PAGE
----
Richard Burnett of the Orlando Sentinel recently wrote an interesting piece about the realities of modern non-profit credit counseling and how they need help.
With demand dropping, existing credit counseling agencies are scrambling to find new avenues of income. Credit counseling agencies are turning to trying to sell student loan assistance and one agency reports having a pilot program to help the Hispanic community deal with saving for retirement and college costs.
It’s not like the tea leaves have not been apparent for the last few years. See this and this. Readers of this site should not be surprised by these consolidations at all. The only thing that is surprising is how the credit counseling industry didn’t. Instead they blamed all their woes on their perceived nemesis the “evil debt settlement industry” and did what they could to eliminate them.
The full article by Burnett is worth reading, here.
Here are some highlights from it.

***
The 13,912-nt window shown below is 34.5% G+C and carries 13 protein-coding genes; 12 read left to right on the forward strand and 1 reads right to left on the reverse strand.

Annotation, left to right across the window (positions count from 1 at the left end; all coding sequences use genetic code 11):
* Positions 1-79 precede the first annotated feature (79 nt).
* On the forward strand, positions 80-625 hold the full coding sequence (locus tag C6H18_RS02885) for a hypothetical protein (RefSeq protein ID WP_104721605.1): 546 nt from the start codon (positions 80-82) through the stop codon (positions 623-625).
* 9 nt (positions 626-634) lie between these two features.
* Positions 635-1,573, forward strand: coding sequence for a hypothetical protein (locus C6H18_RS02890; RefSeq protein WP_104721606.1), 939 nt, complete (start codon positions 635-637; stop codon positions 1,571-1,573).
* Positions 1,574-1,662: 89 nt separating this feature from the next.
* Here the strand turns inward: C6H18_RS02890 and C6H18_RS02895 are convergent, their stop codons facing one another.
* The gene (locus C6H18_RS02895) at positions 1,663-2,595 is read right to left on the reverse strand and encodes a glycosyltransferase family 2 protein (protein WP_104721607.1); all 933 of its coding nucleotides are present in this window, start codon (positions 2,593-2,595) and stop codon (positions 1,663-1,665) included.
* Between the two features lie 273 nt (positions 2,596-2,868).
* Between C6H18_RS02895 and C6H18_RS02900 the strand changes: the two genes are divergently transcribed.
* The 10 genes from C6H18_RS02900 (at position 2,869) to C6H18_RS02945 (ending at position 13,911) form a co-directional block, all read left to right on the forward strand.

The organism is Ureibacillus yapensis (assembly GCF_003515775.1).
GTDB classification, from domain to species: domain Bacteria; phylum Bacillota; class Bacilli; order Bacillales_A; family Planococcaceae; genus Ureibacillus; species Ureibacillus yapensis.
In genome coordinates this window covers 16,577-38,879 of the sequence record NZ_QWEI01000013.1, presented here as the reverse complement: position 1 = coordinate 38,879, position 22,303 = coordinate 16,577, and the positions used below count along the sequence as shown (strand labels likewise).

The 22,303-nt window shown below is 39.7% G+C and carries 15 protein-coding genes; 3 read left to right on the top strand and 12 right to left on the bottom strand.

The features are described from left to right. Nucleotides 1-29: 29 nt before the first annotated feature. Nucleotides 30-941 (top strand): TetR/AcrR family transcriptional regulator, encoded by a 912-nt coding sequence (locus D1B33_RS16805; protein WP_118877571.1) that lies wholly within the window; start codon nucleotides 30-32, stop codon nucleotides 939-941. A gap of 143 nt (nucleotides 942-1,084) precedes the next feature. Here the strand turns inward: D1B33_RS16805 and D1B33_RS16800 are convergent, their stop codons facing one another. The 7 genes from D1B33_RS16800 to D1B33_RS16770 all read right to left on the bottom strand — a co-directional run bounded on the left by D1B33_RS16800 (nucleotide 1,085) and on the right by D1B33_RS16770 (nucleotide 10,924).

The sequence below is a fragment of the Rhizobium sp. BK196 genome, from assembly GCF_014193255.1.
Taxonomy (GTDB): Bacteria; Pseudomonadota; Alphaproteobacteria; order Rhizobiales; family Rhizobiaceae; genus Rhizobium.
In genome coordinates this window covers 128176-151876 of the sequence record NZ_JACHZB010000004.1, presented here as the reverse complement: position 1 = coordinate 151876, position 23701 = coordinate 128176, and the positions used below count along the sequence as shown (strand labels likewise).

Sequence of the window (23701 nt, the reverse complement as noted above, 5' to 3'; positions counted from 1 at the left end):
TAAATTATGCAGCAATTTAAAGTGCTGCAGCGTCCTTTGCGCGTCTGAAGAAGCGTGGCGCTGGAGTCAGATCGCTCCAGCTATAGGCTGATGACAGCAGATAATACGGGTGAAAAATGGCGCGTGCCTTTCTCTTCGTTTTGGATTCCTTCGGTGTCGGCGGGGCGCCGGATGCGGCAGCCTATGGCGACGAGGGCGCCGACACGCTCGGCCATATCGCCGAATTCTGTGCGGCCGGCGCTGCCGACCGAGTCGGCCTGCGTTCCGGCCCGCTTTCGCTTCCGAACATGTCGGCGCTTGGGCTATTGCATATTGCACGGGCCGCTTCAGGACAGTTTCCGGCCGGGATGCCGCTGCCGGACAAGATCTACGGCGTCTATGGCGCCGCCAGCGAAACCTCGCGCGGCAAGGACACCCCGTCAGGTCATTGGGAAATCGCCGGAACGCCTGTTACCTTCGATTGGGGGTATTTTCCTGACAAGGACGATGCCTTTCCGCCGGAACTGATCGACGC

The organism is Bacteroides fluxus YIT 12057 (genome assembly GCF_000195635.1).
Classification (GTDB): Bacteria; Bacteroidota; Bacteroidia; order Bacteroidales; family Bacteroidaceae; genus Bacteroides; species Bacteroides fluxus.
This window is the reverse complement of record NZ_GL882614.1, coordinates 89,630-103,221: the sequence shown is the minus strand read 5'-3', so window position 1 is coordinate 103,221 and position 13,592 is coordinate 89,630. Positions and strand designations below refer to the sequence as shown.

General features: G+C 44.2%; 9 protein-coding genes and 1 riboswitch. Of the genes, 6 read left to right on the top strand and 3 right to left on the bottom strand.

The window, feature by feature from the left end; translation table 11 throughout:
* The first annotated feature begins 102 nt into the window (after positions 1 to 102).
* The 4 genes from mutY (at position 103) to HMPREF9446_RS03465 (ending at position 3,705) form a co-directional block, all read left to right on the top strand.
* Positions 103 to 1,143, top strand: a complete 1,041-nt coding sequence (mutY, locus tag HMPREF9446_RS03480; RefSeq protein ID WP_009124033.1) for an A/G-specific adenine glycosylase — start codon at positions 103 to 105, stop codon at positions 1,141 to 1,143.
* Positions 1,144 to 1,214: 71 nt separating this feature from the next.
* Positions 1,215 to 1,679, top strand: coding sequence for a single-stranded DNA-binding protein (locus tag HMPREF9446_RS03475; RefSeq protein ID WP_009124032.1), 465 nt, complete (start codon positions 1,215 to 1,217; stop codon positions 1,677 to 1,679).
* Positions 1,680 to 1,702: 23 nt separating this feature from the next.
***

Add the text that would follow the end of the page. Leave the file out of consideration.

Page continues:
“Facing multimillion-dollar losses, the CredAbility credit-counseling agency pared its Orlando staff and laid off its top local executive last fall as part of a companywide downsizing. In early January, Atlanta-based CredAbility was absorbed in a merger with a large Virginia agency called ClearPoint.
Another big name in credit counseling – InCharge Debt Solutions of Orlando – has cut its workforce nearly in half in recent years as net revenues have plummeted amid an industrywide decline in the number of people seeking help.”
“Clearly, the industry is consolidating,” said George J. Janas, president of Winter Park-based Consumer Debt Counselors Inc. “And everybody knows there are more mergers and acquisitions on the horizon.”
The CredAbility group had grown rapidly during the recession and also became well known for its Consumer Distress Index research, which identified Orlando as the most financially distressed city in the country. The ranking was based on high unemployment, foreclosure and consumer debt delinquency rates.
Like many agencies, however, CredAbility’s business took a hit on every front – credit, housing and pre-bankruptcy counseling – as credit-card and mortgage delinquencies, unemployment filings and personal bankruptcies fell during the economic recovery.”
“For the most part, across the entire credit counseling industry, volumes are down for credit counseling; and as agencies are impacted by this, some have had no choice but to merge,” InCharge’s president Etta Money said. “InCharge has experienced these declines as well and has been forced to reduce staff to coincide with the lower overall requests for service.”
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